Alpha Centauri is the closest star system to our solar system and is presumed to offer the highest possibility of discovering an extraterrestrial being. Nevertheless, with current technology, reaching there is next to impossible. However, scientists have devised a laser-powered sail that they believe will allow unmanned spacecraft to travel 24 trillion miles and visit Alpha Centauri within 20 years.
Laser powered sail for Alpha Centauri:
The Australian National University (ANU) has designed a laser-powered sail as part of an international effort to investigate the planets surrounding Alpha Centauri. Breakthrough Starshot project plans for the development of an ultra-lightweight spacecraft that will function as a light-sail. The sail should reach the triple star system 4.37 light-years away at an incredible pace.
While this distance sounds like a lot (which it is), Alpha Centauri is three times closer than the next closest Sun-like star system. Here, the laser propulsion system would propel the probes into orbit. Similarly, the lights that will power the sail will be released from the Earth’s surface.
In the figure, we can see millions of laser lights striking at a point to illuminate the sail and push it onto its interstellar journey.
“To cover the vast distances between Alpha Centauri and our own solar system, we must think outside the box and forge a new way for interstellar space travel”, said Dr. Chathura Bandutunga, the study’s lead author.
The space of Alpha Centauri
There are three stars in Alpha Centauri: Centauri A, Centauri B, and Proxima Centauri. Astronomers disclosed in December last year that they were “carefully investigating” a mystery radio signal from Proxima Centauri.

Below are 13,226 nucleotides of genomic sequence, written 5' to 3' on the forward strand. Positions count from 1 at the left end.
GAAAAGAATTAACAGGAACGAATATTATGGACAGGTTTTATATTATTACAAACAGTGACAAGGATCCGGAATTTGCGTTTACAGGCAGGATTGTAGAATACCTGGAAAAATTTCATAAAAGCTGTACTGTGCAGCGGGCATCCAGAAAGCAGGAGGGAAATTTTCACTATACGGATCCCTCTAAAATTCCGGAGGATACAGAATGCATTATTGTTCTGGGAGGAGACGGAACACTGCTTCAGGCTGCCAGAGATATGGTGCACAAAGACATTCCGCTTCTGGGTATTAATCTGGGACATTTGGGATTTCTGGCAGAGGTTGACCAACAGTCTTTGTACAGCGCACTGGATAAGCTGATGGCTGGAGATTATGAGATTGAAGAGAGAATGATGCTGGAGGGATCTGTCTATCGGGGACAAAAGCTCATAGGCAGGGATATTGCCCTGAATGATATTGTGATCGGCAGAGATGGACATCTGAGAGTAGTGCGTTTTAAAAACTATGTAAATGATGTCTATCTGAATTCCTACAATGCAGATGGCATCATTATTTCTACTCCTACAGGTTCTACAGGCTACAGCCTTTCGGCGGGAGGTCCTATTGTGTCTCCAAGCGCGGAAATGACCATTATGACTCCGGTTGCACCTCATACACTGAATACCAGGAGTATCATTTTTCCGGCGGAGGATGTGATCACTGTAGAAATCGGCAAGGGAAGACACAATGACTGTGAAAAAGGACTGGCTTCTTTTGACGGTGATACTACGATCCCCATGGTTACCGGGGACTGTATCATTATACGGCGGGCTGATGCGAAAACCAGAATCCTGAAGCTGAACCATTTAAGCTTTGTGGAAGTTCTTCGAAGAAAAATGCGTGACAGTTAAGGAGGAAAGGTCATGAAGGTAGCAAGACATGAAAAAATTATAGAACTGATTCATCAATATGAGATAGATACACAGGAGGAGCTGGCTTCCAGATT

Proxima Centauri is 4.2 light-years away from Earth and features two confirmed planets. The first one is a Jupiter-like gas giant and the next has a rocky world in the habitable zone known as Proxima Centauri b.
Australia’s Parkes radio telescope detected the signal in mid-2020. Meanwhile, the detected signals were not ascribed to any Earth-based or near-Earth human-created source. That means it’s certainly from an unknown source. Or, the signal is likely to have a natural explanation, but that hasn’t stopped alien-hunting scientists from paying more attention.
Sail on journey
Once the sail begins its trip, it will travel for 20 years across the vacuum of space before arriving at its destination. It will record photos and scientific measures as it travels to its destination, which it will transmit back to Earth.
The potential stumbling point, though, is the continued use of lasers to control the sail. The Breakthrough Starshot program calculated that the necessary power would be roughly 100GW (GigaWatt). That is around 100 times the capacity of the biggest battery in the world. Similarly, to attain such great power, around 100 million lasers will be necessary. And of course, other potential dangers in the vacuum of space.
NASA announced in 2017 that they are contemplating a trip to Alpha Centauri. The crew wants to complete the mission in 2069, on the 100th anniversary of the Apollo 11 mission.
Journey to date
The only spacecraft to leave our solar system are Voyager 1 and Voyager 2. Because of its speedier trajectory, the former, which was launched 16 days after the latter, was the first to reach interstellar space in 2012. Six years later, the Voyager 1 spacecraft exited our solar system. But not before capturing Earth from a record distance of 3.7 billion miles away—which was so elegantly described by Carl Sagan as “Pale Blue Dot“.
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